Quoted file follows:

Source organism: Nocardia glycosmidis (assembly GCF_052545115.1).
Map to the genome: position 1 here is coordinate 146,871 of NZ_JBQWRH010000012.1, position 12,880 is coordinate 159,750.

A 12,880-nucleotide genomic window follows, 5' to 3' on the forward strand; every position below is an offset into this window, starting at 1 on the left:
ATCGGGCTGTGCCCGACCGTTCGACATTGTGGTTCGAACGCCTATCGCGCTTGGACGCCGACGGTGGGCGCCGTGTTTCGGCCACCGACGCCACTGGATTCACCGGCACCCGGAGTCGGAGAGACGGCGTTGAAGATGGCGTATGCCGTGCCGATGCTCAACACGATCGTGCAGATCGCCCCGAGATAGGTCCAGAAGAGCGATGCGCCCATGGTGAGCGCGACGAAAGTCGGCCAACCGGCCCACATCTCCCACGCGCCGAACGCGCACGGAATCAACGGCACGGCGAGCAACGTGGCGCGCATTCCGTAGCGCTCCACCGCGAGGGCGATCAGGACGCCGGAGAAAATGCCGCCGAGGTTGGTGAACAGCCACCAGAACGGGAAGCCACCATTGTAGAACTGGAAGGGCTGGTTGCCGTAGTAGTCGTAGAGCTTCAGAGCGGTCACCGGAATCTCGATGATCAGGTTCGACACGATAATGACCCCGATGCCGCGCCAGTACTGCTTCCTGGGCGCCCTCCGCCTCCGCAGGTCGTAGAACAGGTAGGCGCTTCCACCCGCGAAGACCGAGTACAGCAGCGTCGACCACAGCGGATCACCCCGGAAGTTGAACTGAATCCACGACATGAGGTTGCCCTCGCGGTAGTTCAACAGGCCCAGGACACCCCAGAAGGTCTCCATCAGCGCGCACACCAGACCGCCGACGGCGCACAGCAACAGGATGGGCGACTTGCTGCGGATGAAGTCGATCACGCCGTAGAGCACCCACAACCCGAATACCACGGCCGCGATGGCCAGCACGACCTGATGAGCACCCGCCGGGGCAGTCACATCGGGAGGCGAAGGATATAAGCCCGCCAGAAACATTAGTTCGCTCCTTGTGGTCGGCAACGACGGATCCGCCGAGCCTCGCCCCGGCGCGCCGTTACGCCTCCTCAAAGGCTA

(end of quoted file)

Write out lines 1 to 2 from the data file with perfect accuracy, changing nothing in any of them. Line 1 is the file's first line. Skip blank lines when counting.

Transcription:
Source organism: Nocardia glycosmidis (assembly GCF_052545115.1).
Map to the genome: position 1 here is coordinate 146,871 of NZ_JBQWRH010000012.1, position 12,880 is coordinate 159,750.